The U.S. and global chemical investment wave is set to slow “considerably” in the coming years, as companies slash their capex to preserve cash, ICIS said this week.
According to Joseph Chang, global editor at ICIS, “major cuts to capex plans for oil and gas, and midstream energy companies are a long-term problem for the U.S. petrochemical industry, as access to abundant and low-cost natural gas liquids (NGL) feedstocks is its lifeblood.”
The industry crisis caused by the coronavirus pandemic and the collapse in oil prices has forced companies around the globe to cut their spending and defer growth projects, Kallanish Energy notes.
A number of upstream and midstream firms have already announced revised plans for 2020 and 2021. Earlier in the month, Shell said it was temporarily suspending works on its Pennsylvania cracker to prevent the spread of Covid-19. There’s been no indication when work would resume.
Other U.S. crackers under construction include the Port Arthur, Texas, facility developed by Total, Borealis and Nova; and the Corpus Christi, Texas, facility by Sabic and ExxonMobil. These are expected to start between the end of the year and the first half of 2022.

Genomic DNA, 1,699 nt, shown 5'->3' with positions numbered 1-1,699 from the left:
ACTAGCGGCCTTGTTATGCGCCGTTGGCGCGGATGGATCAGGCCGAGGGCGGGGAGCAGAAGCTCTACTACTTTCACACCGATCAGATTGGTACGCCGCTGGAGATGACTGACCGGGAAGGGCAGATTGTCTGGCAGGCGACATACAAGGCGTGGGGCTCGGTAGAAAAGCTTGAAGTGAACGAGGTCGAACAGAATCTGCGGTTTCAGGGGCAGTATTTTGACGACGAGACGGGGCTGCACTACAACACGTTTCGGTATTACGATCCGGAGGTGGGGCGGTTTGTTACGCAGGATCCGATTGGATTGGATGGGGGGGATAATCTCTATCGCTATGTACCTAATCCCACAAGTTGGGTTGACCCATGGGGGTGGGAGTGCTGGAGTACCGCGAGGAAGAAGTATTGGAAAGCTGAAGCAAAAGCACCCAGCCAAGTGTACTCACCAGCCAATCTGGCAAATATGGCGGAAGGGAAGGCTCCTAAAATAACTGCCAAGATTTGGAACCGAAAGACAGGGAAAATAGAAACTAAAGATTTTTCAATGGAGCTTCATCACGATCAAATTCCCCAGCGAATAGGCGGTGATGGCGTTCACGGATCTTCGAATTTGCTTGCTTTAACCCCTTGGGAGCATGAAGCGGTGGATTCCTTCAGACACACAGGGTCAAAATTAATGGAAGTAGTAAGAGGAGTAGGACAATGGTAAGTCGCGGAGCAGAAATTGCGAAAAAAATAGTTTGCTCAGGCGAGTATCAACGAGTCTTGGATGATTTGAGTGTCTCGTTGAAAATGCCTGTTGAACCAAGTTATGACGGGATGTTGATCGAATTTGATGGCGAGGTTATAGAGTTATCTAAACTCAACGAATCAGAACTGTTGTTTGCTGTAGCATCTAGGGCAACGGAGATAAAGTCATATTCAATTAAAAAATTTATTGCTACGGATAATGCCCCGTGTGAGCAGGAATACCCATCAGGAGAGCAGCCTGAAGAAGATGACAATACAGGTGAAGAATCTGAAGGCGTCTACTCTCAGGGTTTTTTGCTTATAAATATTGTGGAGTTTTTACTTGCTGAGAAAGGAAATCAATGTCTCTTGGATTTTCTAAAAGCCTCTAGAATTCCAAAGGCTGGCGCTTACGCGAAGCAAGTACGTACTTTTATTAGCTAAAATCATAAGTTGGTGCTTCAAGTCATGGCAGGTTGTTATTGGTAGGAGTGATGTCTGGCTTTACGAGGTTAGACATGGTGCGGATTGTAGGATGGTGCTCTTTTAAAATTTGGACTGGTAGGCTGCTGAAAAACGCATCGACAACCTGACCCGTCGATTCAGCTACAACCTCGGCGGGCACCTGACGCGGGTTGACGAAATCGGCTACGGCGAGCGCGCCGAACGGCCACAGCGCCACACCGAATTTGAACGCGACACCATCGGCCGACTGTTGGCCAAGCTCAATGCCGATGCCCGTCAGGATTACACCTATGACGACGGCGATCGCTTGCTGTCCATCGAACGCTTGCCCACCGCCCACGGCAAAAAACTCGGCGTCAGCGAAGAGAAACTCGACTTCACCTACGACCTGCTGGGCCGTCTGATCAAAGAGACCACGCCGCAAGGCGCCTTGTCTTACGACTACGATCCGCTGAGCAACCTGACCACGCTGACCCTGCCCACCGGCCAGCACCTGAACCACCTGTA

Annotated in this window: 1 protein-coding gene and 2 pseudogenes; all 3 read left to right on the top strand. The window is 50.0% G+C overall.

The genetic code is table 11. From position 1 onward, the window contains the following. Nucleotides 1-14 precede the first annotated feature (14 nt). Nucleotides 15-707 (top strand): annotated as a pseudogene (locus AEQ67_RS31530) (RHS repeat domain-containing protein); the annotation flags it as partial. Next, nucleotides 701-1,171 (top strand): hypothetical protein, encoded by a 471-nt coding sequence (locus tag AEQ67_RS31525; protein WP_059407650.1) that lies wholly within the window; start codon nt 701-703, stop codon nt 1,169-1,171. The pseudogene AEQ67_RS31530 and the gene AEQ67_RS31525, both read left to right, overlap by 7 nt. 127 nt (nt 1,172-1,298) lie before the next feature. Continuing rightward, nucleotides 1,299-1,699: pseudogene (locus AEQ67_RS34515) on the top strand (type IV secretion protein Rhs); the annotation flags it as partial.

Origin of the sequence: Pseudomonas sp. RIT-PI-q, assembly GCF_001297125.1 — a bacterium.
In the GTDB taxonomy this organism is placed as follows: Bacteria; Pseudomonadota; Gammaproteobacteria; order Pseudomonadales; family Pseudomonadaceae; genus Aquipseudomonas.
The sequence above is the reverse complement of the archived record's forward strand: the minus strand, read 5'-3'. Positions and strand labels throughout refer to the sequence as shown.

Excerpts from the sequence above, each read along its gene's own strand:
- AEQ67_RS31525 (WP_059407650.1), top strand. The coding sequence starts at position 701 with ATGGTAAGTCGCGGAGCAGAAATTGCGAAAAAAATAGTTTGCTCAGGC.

Planned U. S. cracker projects for start-up further down the road in 2023-2025 where final investment decisions (FIDs) have yet to be me made include those by Formosa’s FG LA LLC; PTTGC/Daelim; Chevron Phillips Chemical/Qatar Petroleum; and Saudi Aramco’s Motiva.
Midstream energy companies such as Targa Resources, Hess Midstream, Enlink Midstream and ONEOK have also announced plans to slash their expenditure.
“The U.S. shale gas cost advantage has spurred hundreds of billions of dollars in chemical investment. With the crash in crude oil prices, which has severely diminished this advantage, the investment boom is clearly under threat,” warned Chang.
This post appeared first on Kallanish Energy News.